The ATSB is highlighting the importance of the early detection and treatment of defects of rail infrastructure, especially those that could cause a rail facture and lead to derailment.
The ATSB’s investigation into the derailment of freight train 1501S, near Dry Creek in South Australia on 28 July 2017, found a vertical split head defect had developed through the centre line of the lower leg rail in the curve approaching Dry Creek South.
The ATSB determined the defect had developed undetected from impurities in the rail during its manufacture. When a preceding train travelled over the defect, it caused a break in the rail that was not obvious – visually – to the crew of the following train 1501S. When 1501S travelled over the break, a 2-metre section of rail fragmented derailing its last three wagons.
Acting ATSB Executive Director Transport Safety, Patrick Hornby said the defect in the rail failed to be detected, despite the previous month’s ultrasonic track inspection.
No follow-up action was triggered by the testing provider as required by the track owner creating a missed opportunity for the detection and possible treatment of a defect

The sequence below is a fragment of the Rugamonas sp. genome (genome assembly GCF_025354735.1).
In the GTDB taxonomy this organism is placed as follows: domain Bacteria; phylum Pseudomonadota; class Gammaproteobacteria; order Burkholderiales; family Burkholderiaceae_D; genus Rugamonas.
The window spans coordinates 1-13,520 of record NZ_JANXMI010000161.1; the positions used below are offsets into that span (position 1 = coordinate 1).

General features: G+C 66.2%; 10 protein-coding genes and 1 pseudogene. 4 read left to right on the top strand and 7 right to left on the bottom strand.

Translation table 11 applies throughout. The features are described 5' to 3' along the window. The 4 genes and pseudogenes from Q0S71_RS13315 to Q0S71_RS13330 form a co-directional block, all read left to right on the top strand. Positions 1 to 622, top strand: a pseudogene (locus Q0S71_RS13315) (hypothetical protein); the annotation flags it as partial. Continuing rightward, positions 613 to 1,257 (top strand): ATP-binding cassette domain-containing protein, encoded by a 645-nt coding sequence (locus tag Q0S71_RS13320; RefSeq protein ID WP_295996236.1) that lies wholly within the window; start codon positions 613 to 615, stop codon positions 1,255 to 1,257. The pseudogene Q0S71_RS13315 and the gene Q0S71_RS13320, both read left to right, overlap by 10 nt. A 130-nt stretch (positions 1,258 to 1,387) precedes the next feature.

“ATSB investigators found that ultrasonic testing indicated the presence of an anomaly, however these results were attributed to the rail’s poor surface condition and not a potential rail defect,” Mr Hornby said.
“No follow-up action was triggered by the testing provider as required by the track owner, creating a missed opportunity for the detection and possible treatment of the defect.”
Following the incident, the testing provider reviewed its operational and reporting procedures and the rail owner confirmed the effectiveness of its code of practice for ultrasonic rail testing.
“This incident highlights the importance of maintenance providers reporting testing anomalies, to highlight operational risk and to initiate further action,” Mr Hornby said.Last update 16 November 2018